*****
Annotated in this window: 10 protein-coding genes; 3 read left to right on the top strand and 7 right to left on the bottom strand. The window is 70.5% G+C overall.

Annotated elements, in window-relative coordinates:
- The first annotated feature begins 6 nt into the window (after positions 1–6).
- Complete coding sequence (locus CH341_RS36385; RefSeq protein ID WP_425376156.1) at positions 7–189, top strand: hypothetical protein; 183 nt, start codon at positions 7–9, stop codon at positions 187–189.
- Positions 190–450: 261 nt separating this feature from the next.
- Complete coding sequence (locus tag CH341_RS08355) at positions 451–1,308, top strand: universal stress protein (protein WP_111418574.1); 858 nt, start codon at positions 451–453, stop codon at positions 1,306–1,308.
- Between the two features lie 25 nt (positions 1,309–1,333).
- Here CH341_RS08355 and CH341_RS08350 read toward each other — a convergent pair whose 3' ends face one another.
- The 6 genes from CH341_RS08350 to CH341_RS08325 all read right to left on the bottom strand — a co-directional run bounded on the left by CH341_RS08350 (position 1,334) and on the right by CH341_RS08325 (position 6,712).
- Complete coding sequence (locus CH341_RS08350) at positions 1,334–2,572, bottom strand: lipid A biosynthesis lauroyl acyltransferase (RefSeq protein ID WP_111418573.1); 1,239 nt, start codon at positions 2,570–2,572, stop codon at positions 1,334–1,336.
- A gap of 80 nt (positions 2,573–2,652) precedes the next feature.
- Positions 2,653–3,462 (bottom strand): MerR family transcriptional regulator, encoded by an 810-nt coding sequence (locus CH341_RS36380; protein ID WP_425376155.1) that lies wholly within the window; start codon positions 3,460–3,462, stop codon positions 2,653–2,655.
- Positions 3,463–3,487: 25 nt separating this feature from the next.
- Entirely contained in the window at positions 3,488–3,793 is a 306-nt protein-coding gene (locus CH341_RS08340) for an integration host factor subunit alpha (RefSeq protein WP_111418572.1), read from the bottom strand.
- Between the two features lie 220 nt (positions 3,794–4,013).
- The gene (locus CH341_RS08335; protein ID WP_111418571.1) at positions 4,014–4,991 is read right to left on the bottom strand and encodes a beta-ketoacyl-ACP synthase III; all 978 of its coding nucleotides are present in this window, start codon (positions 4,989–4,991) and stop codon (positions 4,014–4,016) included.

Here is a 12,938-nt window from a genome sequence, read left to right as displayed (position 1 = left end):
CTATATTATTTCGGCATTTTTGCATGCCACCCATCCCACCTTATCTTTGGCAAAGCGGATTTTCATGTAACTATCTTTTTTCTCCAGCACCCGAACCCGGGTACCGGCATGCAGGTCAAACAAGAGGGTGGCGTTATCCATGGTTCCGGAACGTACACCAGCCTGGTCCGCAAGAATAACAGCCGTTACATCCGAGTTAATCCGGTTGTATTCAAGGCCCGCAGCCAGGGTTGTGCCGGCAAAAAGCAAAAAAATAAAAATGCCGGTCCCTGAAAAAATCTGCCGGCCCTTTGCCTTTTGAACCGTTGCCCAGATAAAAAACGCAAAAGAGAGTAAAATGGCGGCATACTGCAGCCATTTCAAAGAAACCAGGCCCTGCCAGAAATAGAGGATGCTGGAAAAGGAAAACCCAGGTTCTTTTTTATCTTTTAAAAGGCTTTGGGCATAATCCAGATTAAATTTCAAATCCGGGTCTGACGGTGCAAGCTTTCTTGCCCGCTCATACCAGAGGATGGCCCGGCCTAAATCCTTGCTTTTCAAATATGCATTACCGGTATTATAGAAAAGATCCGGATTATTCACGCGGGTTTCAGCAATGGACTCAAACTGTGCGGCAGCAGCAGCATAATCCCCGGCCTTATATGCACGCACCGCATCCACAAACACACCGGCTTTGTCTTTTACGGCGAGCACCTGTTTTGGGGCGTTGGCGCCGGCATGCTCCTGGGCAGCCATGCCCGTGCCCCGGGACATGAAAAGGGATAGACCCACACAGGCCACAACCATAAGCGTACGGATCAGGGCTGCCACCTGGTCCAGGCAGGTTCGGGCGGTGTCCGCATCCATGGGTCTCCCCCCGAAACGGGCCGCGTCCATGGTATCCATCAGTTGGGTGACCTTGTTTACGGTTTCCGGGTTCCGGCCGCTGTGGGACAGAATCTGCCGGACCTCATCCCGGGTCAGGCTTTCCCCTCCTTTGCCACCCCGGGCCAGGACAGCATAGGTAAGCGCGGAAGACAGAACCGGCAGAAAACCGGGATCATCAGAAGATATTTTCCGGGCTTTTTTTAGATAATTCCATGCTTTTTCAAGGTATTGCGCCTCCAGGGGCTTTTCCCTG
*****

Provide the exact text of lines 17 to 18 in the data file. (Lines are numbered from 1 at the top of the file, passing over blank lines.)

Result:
Here is a 12,938-nt window from a genome sequence, read left to right as displayed (position 1 = left end):
CTATATTATTTCGGCATTTTTGCATGCCACCCATCCCACCTTATCTTTGGCAAAGCGGATTTTCATGTAACTATCTTTTTTCTCCAGCACCCGAACCCGGGTACCGGCATGCAGGTCAAACAAGAGGGTGGCGTTATCCATGGTTCCGGAACGTACACCAGCCTGGTCCGCAAGAATAACAGCCGTTACATCCGAGTTAATCCGGTTGTATTCAAGGCCCGCAGCCAGGGTTGTGCCGGCAAAAAGCAAAAAAATAAAAATGCCGGTCCCTGAAAAAATCTGCCGGCCCTTTGCCTTTTGAACCGTTGCCCAGATAAAAAACGCAAAAGAGAGTAAAATGGCGGCATACTGCAGCCATTTCAAAGAAACCAGGCCCTGCCAGAAATAGAGGATGCTGGAAAAGGAAAACCCAGGTTCTTTTTTATCTTTTAAAAGGCTTTGGGCATAATCCAGATTAAATTTCAAATCCGGGTCTGACGGTGCAAGCTTTCTTGCCCGCTCATACCAGAGGATGGCCCGGCCTAAATCCTTGCTTTTCAAATATGCATTACCGGTATTATAGAAAAGATCCGGATTATTCACGCGGGTTTCAGCAATGGACTCAAACTGTGCGGCAGCAGCAGCATAATCCCCGGCCTTATATGCACGCACCGCATCCACAAACACACCGGCTTTGTCTTTTACGGCGAGCACCTGTTTTGGGGCGTTGGCGCCGGCATGCTCCTGGGCAGCCATGCCCGTGCCCCGGGACATGAAAAGGGATAGACCCACACAGGCCACAACCATAAGCGTACGGATCAGGGCTGCCACCTGGTCCAGGCAGGTTCGGGCGGTGTCCGCATCCATGGGTCTCCCCCCGAAACGGGCCGCGTCCATGGTATCCATCAGTTGGGTGACCTTGTTTACGGTTTCCGGGTTCCGGCCGCTGTGGGACAGAATCTGCCGGACCTCATCCCGGGTCAGGCTTTCCCCTCCTTTGCCACCCCGGGCCAGGACAGCATAGGTAAGCGCGGAAGACAGAACCGGCAGAAAACCGGGATCATCAGAAGATATTTTCCGGGCTTTTTTTAGATAATTCCATGCTTTTTCAAGGTATTGCGCCTCCAGGGGCTTTTCCCTG